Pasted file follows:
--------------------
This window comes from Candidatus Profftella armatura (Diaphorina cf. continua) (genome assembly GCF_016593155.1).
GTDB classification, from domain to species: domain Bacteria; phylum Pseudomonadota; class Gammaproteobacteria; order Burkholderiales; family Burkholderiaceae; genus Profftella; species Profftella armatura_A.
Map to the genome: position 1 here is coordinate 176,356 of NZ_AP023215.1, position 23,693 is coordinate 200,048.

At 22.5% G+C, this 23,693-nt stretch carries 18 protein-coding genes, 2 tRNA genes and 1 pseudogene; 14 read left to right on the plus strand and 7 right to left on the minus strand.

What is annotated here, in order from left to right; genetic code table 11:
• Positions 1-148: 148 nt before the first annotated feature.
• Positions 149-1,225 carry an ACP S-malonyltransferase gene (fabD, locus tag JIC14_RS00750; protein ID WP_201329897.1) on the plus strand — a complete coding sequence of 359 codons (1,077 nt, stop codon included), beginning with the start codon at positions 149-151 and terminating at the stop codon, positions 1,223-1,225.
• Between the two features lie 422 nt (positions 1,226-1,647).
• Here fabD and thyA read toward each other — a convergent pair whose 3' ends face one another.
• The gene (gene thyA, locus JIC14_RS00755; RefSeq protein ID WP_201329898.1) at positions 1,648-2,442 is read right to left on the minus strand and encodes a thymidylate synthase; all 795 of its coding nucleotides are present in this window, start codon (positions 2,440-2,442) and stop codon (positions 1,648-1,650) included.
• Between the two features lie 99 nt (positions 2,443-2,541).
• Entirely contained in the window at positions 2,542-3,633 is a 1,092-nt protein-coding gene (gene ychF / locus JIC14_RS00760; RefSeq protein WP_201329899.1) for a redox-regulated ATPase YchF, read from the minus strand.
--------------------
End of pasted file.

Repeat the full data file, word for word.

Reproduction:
This window comes from Candidatus Profftella armatura (Diaphorina cf. continua) (genome assembly GCF_016593155.1).
GTDB classification, from domain to species: domain Bacteria; phylum Pseudomonadota; class Gammaproteobacteria; order Burkholderiales; family Burkholderiaceae; genus Profftella; species Profftella armatura_A.
Map to the genome: position 1 here is coordinate 176,356 of NZ_AP023215.1, position 23,693 is coordinate 200,048.

At 22.5% G+C, this 23,693-nt stretch carries 18 protein-coding genes, 2 tRNA genes and 1 pseudogene; 14 read left to right on the plus strand and 7 right to left on the minus strand.

What is annotated here, in order from left to right; genetic code table 11:
• Positions 1-148: 148 nt before the first annotated feature.
• Positions 149-1,225 carry an ACP S-malonyltransferase gene (fabD, locus tag JIC14_RS00750; protein ID WP_201329897.1) on the plus strand — a complete coding sequence of 359 codons (1,077 nt, stop codon included), beginning with the start codon at positions 149-151 and terminating at the stop codon, positions 1,223-1,225.
• Between the two features lie 422 nt (positions 1,226-1,647).
• Here fabD and thyA read toward each other — a convergent pair whose 3' ends face one another.
• The gene (gene thyA, locus JIC14_RS00755; RefSeq protein ID WP_201329898.1) at positions 1,648-2,442 is read right to left on the minus strand and encodes a thymidylate synthase; all 795 of its coding nucleotides are present in this window, start codon (positions 2,440-2,442) and stop codon (positions 1,648-1,650) included.
• Between the two features lie 99 nt (positions 2,443-2,541).
• Entirely contained in the window at positions 2,542-3,633 is a 1,092-nt protein-coding gene (gene ychF / locus JIC14_RS00760; RefSeq protein WP_201329899.1) for a redox-regulated ATPase YchF, read from the minus strand.